Fillings | Bonding | Veneers | Crowns | Bridges | Implants
Traditional dental restoratives (fillings) include gold, porcelain, composite, and amalgam. The strength and durability of traditional dental materials continue to make them useful for situations where restored teeth must withstand extreme forces that result from chewing, such as in the back of the mouth.
Newer dental fillings include ceramic and plastic compounds that mimic the appearance of natural teeth. These compounds, often called composite resins, are usually used on the front teeth where a natural appearance is important. They can be used on the back teeth as well depending on the location and extent of the tooth decay. Composite resins are usually more costly due to the increased time and expense to place them.
What's Right for Me?
Several factors influence the performance, durability, longevity and expense of dental restorations:
- The components used in the filling material
- The amount of tooth structure remaining
- Where and how the filling is placed
- The chewing load that the tooth will have to bear
- The length and number of visits needed to prepare and adjust the restored tooth.
The ultimate decision about what to use is best determined in consultation with Dr. Carol. Before your treatment begins, Dr. Carol will discuss these options with you. To help you prepare for this discussion it is helpful to understand the two basic types of dental fillings: direct and indirect.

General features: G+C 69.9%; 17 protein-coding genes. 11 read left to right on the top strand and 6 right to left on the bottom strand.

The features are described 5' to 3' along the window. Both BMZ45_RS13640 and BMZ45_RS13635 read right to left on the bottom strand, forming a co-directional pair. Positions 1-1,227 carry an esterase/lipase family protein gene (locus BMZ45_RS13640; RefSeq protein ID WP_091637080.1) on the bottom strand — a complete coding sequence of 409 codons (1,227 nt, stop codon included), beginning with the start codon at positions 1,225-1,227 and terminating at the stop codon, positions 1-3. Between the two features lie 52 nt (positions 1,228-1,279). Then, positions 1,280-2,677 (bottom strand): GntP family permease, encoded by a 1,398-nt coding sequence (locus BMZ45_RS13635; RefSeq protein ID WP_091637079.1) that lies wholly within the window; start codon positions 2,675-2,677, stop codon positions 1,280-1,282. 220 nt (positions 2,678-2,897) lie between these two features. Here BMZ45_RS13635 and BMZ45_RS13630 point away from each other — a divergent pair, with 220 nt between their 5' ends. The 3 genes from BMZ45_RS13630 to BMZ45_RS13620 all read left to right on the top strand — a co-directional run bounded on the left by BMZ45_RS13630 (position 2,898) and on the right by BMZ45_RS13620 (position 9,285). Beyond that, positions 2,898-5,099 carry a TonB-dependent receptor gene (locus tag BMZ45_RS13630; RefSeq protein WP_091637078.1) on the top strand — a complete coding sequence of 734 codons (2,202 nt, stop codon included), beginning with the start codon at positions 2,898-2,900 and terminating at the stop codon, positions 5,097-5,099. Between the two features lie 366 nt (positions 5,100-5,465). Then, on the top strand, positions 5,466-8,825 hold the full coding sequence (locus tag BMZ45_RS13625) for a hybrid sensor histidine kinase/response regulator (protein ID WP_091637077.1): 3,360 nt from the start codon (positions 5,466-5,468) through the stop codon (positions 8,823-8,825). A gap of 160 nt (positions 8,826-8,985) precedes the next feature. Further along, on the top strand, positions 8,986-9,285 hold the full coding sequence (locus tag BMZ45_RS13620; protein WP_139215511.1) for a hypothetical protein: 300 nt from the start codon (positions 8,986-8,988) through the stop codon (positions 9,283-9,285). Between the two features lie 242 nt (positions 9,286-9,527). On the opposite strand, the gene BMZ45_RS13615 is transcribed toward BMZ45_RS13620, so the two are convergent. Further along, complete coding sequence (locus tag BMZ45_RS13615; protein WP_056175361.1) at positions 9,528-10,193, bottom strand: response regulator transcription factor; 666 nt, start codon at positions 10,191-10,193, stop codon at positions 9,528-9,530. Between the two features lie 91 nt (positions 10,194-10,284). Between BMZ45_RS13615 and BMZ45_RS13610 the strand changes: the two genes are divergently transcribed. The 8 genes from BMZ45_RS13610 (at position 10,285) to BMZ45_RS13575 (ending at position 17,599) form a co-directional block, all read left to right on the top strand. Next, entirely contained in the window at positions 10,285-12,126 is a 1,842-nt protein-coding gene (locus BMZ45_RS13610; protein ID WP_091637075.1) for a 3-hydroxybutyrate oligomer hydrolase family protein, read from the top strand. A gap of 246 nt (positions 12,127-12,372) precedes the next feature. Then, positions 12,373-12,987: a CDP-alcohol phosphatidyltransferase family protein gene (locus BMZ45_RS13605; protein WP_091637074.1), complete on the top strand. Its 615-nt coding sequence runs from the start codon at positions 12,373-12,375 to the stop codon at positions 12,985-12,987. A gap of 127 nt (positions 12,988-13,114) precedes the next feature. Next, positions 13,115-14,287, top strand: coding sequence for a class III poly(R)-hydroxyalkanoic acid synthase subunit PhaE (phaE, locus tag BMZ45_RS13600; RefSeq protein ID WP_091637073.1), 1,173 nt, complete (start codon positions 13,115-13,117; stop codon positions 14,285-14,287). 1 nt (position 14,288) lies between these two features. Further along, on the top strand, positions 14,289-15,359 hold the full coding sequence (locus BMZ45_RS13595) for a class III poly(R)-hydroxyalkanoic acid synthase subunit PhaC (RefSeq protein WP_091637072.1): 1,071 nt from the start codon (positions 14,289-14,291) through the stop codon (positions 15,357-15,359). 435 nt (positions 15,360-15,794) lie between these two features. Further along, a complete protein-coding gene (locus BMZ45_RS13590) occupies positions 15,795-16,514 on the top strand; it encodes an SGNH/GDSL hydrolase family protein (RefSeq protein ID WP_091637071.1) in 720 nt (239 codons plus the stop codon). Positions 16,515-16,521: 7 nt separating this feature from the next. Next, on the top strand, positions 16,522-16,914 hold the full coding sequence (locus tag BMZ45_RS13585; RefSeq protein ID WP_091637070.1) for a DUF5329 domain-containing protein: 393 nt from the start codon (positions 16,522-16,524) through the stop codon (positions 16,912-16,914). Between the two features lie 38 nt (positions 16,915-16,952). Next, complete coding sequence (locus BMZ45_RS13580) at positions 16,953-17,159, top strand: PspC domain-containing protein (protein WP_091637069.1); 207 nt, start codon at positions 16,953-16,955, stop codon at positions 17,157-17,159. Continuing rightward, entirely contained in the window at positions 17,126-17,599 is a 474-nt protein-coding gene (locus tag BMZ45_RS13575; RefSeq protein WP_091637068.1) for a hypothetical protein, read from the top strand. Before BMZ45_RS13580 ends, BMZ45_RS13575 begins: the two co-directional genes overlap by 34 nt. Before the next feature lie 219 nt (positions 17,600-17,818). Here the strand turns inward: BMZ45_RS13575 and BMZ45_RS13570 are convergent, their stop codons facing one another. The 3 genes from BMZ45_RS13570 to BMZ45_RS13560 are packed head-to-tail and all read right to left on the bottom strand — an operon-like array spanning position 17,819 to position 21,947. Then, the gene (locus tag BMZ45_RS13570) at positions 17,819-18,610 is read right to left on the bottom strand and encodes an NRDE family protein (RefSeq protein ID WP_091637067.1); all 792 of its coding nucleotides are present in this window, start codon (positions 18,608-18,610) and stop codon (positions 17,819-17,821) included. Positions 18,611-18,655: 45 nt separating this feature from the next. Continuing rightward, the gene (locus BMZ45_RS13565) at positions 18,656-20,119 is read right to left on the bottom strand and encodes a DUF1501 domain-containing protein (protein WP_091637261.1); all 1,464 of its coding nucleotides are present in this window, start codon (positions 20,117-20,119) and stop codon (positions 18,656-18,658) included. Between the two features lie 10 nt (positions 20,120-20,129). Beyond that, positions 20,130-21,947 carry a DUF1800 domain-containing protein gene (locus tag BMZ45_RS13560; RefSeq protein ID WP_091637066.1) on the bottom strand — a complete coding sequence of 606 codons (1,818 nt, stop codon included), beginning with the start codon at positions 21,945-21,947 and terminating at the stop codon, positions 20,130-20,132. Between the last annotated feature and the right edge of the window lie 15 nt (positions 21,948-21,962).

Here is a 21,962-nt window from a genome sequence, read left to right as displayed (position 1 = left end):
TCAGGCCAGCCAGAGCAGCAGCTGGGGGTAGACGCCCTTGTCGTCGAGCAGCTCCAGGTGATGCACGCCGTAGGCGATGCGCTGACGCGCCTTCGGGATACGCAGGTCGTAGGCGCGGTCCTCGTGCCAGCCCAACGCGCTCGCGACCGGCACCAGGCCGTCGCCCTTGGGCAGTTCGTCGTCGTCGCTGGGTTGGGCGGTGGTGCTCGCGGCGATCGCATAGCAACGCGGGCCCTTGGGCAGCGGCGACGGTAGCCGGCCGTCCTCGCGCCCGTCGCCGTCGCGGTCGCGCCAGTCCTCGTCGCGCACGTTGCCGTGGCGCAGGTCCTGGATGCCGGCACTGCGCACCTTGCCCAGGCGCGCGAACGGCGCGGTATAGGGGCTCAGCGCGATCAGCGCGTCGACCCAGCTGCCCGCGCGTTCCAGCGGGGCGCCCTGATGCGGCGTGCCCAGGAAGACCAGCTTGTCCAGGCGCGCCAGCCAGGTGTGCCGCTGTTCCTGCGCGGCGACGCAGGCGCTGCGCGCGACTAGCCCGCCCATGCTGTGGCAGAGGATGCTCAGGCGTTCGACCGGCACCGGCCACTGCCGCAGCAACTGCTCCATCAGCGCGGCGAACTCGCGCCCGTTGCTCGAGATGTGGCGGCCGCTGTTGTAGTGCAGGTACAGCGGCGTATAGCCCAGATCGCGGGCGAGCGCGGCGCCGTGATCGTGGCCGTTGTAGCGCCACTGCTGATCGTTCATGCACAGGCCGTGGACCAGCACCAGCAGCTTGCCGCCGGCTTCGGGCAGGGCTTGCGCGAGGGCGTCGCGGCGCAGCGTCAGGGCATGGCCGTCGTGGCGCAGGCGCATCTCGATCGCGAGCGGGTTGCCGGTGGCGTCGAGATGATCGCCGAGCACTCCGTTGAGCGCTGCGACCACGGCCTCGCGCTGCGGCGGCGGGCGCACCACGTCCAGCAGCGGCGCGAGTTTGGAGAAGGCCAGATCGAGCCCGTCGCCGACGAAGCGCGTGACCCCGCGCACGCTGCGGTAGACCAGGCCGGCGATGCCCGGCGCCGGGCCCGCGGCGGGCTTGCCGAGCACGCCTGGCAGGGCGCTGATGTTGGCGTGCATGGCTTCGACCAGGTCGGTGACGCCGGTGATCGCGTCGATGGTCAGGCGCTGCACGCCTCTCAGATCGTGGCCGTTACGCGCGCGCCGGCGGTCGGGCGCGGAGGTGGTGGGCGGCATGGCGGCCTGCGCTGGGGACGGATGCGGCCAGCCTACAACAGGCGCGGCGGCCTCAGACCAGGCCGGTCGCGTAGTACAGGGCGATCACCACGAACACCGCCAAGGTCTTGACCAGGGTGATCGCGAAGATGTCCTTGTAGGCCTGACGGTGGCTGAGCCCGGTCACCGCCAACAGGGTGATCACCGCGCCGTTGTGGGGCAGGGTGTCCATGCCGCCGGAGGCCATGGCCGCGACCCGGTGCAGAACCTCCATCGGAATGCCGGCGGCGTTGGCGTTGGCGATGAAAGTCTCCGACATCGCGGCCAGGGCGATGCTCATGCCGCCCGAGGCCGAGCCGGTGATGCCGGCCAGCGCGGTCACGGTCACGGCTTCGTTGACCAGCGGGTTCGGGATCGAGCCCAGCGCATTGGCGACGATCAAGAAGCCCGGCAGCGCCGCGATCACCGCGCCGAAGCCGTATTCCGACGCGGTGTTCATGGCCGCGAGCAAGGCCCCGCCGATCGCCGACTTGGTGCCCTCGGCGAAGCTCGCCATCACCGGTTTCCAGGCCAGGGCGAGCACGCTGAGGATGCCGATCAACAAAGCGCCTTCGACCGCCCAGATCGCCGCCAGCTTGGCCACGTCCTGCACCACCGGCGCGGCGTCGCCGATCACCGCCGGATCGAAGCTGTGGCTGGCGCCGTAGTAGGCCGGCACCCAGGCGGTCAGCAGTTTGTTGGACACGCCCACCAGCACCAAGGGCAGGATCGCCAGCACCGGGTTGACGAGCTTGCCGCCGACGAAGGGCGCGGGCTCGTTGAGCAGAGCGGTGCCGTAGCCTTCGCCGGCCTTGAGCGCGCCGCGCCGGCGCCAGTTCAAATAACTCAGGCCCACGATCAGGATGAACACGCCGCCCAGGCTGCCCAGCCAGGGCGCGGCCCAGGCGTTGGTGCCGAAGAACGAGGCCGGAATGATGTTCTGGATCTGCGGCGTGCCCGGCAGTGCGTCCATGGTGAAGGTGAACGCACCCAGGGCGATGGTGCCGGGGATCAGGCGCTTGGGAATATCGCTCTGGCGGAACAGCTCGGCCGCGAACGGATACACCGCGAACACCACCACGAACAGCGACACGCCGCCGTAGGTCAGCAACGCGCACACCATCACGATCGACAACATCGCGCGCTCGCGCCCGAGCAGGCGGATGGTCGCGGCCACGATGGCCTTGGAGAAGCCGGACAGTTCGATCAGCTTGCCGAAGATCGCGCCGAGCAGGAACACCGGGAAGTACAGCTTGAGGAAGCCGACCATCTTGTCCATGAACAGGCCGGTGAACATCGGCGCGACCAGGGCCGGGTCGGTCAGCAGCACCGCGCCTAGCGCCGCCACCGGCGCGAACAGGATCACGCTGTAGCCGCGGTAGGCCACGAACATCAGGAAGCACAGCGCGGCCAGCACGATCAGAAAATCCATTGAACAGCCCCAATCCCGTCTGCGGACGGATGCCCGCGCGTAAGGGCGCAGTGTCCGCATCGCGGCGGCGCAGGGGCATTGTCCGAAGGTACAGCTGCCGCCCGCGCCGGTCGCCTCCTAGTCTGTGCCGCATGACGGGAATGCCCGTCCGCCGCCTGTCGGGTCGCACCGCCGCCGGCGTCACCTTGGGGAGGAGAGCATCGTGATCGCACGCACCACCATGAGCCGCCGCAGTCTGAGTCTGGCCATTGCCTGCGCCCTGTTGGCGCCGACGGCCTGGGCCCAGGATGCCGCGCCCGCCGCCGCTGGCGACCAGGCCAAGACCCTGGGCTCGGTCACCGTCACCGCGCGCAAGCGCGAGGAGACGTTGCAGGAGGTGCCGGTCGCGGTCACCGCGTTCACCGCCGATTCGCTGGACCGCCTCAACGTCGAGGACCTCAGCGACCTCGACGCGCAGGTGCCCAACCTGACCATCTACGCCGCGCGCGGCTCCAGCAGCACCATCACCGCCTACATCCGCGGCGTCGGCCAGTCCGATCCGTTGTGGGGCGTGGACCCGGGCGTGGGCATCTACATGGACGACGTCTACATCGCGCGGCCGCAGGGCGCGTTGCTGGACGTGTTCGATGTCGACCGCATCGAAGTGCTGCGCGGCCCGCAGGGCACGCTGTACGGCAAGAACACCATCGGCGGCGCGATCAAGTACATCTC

- Direct fillings are fillings placed immediately into a prepared cavity in a single visit. They include dental amalgam, glass ionomers, resin ionomers, and composite (resin) fillings. Dr. Carol will prepare the tooth, place the filling, and adjust it during one appointment.
- Indirect fillings, which include inlays and onlays, used to require two or more visits. With the use of our CEREC machine, inlays and onlays can now be made in our office and cemented the same day, eliminating multiple appointments. Dr. Carol will prepare the tooth and take an image of the area to be sent to our milling unit where your restoration will be created out of porcelain. The restoration is then sculpted just for you so that your bite and jaw movements function normally once it is cemented.
Should a gold inlay or onlay be required an impression of the prepared tooth will be taken and sent to a dental lab, where a dental technician will fabricate the restoration. At your second visit, Dr. Carol cements or bonds the restoration into the prepared cavity and adjusts it as needed.